Tomorrow is the day! Maundy Thursday and Good Friday are over. We've suffered with Jesus - we've seen him tortured, executed, and buried - and through all of that, we've remembered our own sinfulness, and felt our sadness or shame that these things happened out of love for US.
But tomorrow? Jesus is resurrected. He's brought back to life through God's amazing power, and we know because of that, death can't hold us, either. Our sins are forgiven, we're free, we'll spend eternity with Jesus. We need to celebrate!
To us, it's clear as a bell. This isn't our first Easter. Christ's resurrection is the foundation of our faith. We've been looking forward to Easter all week.
But in the gospel of John, as Mary Magdalene goes to Jesus' tomb in the early light, this morning is all about sadness and broken hopes. Yes, Jesus had told his disciples everything that would happen ... He'd even told them about his resurrection ... but they didn't understand it yet.
The most Mary Magdalene can hope for this first Easter morning is the cold comfort of being near Jesus' grave, to cry and pray and grieve. And when she sees that the tomb was empty, all she can think to do is to run and tell Peter and John, "They have taken the Lord out of the tomb, and we don't know where they have laid him."
Peter and John run to see for themselves. The text tells us that John sees and believes; we don't know if Peter really gets it, yet. And then, amazingly, the scripture says, "Then the disciples returned to their homes."
Mary Magdalene is left weeping at the tomb. She had a special love for Jesus and she's heartbroken. But when she looks into the tomb, there are now two angels dressed in white, who gently ask, "Woman, why are you weeping?"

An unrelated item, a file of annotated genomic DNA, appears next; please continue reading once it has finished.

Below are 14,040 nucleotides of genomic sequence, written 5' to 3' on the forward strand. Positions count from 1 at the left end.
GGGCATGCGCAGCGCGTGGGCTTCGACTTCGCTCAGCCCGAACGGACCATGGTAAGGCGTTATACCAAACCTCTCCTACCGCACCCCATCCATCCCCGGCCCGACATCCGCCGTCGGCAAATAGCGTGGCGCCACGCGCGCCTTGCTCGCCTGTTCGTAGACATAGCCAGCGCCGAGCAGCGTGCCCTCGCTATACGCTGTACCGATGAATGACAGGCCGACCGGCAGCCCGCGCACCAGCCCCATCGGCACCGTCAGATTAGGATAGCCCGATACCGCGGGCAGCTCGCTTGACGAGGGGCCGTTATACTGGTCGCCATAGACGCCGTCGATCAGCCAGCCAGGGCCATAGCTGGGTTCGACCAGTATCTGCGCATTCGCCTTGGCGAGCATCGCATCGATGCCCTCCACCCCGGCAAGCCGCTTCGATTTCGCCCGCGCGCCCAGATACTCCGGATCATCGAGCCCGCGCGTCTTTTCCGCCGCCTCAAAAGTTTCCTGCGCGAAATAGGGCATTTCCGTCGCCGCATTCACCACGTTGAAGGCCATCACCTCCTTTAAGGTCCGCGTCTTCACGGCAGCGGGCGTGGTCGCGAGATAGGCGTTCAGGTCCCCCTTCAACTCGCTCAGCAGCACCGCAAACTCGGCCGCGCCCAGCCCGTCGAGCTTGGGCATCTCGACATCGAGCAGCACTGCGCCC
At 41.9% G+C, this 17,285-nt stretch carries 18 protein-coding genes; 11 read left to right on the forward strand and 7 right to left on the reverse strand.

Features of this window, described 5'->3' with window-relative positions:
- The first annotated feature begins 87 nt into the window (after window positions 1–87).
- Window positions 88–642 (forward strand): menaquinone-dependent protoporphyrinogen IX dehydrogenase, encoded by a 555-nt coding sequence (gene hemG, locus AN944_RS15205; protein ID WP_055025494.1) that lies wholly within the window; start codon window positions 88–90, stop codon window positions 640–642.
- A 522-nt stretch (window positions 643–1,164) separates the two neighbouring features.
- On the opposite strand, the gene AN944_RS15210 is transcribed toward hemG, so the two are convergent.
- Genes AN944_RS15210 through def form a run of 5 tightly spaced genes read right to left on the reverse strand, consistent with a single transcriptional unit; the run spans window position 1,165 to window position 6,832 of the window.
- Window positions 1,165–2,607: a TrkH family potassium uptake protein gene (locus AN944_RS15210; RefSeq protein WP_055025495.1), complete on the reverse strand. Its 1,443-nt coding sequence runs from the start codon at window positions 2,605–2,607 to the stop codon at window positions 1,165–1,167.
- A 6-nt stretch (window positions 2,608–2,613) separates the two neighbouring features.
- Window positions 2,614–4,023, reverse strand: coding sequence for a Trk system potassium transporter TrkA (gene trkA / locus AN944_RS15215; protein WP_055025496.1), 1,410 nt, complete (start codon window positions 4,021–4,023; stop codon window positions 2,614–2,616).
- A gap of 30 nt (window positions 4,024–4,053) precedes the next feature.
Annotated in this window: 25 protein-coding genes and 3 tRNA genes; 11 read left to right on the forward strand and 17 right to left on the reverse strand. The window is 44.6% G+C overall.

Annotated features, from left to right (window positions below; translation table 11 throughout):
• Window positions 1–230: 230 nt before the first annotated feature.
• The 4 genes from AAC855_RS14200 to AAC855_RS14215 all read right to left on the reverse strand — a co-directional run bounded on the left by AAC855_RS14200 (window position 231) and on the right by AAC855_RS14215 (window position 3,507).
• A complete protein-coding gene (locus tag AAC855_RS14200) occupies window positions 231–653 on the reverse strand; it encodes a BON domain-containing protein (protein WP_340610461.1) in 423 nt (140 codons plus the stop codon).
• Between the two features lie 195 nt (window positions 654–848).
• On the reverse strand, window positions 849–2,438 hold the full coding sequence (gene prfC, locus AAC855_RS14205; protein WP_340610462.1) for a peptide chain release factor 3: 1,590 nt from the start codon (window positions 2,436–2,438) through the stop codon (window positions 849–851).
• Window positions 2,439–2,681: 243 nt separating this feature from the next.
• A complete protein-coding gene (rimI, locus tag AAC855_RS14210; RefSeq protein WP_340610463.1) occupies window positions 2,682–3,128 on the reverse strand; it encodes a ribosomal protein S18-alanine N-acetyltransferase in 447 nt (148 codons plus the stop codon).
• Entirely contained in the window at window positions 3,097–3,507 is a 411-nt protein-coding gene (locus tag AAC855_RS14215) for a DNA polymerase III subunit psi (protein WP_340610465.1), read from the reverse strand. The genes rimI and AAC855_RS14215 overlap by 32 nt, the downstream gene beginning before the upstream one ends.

I think they know something she doesn't, don't you?
Mary answers, "They have taken away my Lord, and I do not know where they have laid him." She's truly in despair. Jesus is gone ... now even his BODY is gone? It's just too much.
And then Mary hears the question again. "Woman, why are you weeping? Who are you looking for?"
Mary doesn't recognize Jesus. She thinks it's the gardener. How strange!
The closest I can get to this is going to Publix early one morning, just having rolled out of bed, a complete mess, dressed in jeans and one of my husband's old shirts. A church member came down the aisle toward me, someone I knew very well. Just the day before we'd suffered through a two-hour committee meeting together, rolling our eyes and praying for patience. She looked right at me, full in the face ... and kept going. Finally I said, "LAURIE!" And then, she turned around and really SAW me, and recognized me. Strange moment.
But for Laurie, I was out of context. I looked different. And she wasn't expecting to see me. And maybe that's what happened to Mary Magdalene.
But then ... Jesus says her name. "Mary!" And she knows him instantly. Jesus, resurrected and fully alive, is calling her name ... "Mary!"
This is so far beyond Easter bunnies and jelly beans.
The truth is, Jesus is alive. He's with us and all around us. He's in people, He's in nature, He's in US. But if He still seems out of context, we can miss him altogether if we're not paying attention.
Jesus has all kinds of ways to say your name. He'll call you through other people ... through an interesting cloud pattern or a bright azalea that makes you stop and say, "Wow!" ... He'll say your name in times of trouble, and in the midst of joy and celebration. Don't think you can just go home as if nothing happened! Jesus knows your name, and He wants to make himself real to you. He'll pull your attention back to what's really important - back to HIM - when you've gone too far astray. He wants us to pay attention, to recognize his presence wherever we are, whatever's going on.
Jesus knows your name. It's PERSONAL, and he's speaking to you. Sometimes, what He most wants you to know is, "I love you. Come home."
The resurrection is real! Jesus lived, died, and rose again in great glory and power. He's alive today, right now, right here. He'll call your name and continue to call your name until he has your attention.
Don't keep him waiting! When you truly hear and recognize Him - when you understand that He IS the context - I promise you joy, as deep and wonderful as Mary's, that first Easter near the empty tomb.
Jesus knows your name, and He is risen! Good news!
Rev. Susan Bennett is pastor of Stockbridge Presbyterian Church. She and her husband live in Stockbridge with two giant Rottweilers and a 15-pound rescue dog who is the boss of everybody.